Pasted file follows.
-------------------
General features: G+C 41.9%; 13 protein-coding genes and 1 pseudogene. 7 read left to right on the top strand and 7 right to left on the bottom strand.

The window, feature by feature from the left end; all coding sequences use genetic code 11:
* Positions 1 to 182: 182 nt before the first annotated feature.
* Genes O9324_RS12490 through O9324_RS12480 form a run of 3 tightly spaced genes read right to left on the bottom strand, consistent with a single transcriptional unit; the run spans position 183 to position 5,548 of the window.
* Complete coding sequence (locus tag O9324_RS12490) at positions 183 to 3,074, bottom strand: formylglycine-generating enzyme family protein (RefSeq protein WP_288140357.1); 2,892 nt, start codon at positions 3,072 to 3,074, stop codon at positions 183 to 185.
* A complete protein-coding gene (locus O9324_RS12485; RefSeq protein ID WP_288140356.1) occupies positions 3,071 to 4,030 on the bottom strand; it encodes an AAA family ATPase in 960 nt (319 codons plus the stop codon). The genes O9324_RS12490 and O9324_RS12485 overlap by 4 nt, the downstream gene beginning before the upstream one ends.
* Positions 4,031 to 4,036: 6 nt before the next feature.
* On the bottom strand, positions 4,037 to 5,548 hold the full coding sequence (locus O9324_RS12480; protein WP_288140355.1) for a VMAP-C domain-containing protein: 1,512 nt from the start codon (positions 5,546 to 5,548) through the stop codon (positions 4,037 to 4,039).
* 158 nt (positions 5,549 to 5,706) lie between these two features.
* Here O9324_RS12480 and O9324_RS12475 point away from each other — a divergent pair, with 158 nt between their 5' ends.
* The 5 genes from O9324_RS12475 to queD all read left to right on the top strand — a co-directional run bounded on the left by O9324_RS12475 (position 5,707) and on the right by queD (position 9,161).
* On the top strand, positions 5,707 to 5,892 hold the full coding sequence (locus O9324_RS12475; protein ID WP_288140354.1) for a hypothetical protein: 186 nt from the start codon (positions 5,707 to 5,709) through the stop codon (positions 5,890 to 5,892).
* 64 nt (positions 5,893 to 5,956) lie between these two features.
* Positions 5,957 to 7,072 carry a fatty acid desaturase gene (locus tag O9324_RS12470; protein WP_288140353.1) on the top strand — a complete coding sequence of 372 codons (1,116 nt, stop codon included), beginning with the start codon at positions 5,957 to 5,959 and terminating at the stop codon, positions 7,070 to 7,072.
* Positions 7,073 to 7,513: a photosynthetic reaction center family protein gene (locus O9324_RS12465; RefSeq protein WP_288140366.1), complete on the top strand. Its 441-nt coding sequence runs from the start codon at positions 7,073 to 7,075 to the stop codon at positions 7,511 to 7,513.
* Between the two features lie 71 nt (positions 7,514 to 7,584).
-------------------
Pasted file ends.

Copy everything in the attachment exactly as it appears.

General features: G+C 41.9%; 13 protein-coding genes and 1 pseudogene. 7 read left to right on the top strand and 7 right to left on the bottom strand.

The window, feature by feature from the left end; all coding sequences use genetic code 11:
* Positions 1 to 182: 182 nt before the first annotated feature.
* Genes O9324_RS12490 through O9324_RS12480 form a run of 3 tightly spaced genes read right to left on the bottom strand, consistent with a single transcriptional unit; the run spans position 183 to position 5,548 of the window.
* Complete coding sequence (locus tag O9324_RS12490) at positions 183 to 3,074, bottom strand: formylglycine-generating enzyme family protein (RefSeq protein WP_288140357.1); 2,892 nt, start codon at positions 3,072 to 3,074, stop codon at positions 183 to 185.
* A complete protein-coding gene (locus O9324_RS12485; RefSeq protein ID WP_288140356.1) occupies positions 3,071 to 4,030 on the bottom strand; it encodes an AAA family ATPase in 960 nt (319 codons plus the stop codon). The genes O9324_RS12490 and O9324_RS12485 overlap by 4 nt, the downstream gene beginning before the upstream one ends.
* Positions 4,031 to 4,036: 6 nt before the next feature.
* On the bottom strand, positions 4,037 to 5,548 hold the full coding sequence (locus O9324_RS12480; protein WP_288140355.1) for a VMAP-C domain-containing protein: 1,512 nt from the start codon (positions 5,546 to 5,548) through the stop codon (positions 4,037 to 4,039).
* 158 nt (positions 5,549 to 5,706) lie between these two features.
* Here O9324_RS12480 and O9324_RS12475 point away from each other — a divergent pair, with 158 nt between their 5' ends.
* The 5 genes from O9324_RS12475 to queD all read left to right on the top strand — a co-directional run bounded on the left by O9324_RS12475 (position 5,707) and on the right by queD (position 9,161).
* On the top strand, positions 5,707 to 5,892 hold the full coding sequence (locus O9324_RS12475; protein ID WP_288140354.1) for a hypothetical protein: 186 nt from the start codon (positions 5,707 to 5,709) through the stop codon (positions 5,890 to 5,892).
* 64 nt (positions 5,893 to 5,956) lie between these two features.
* Positions 5,957 to 7,072 carry a fatty acid desaturase gene (locus tag O9324_RS12470; protein WP_288140353.1) on the top strand — a complete coding sequence of 372 codons (1,116 nt, stop codon included), beginning with the start codon at positions 5,957 to 5,959 and terminating at the stop codon, positions 7,070 to 7,072.
* Positions 7,073 to 7,513: a photosynthetic reaction center family protein gene (locus O9324_RS12465; RefSeq protein WP_288140366.1), complete on the top strand. Its 441-nt coding sequence runs from the start codon at positions 7,073 to 7,075 to the stop codon at positions 7,511 to 7,513.
* Between the two features lie 71 nt (positions 7,514 to 7,584).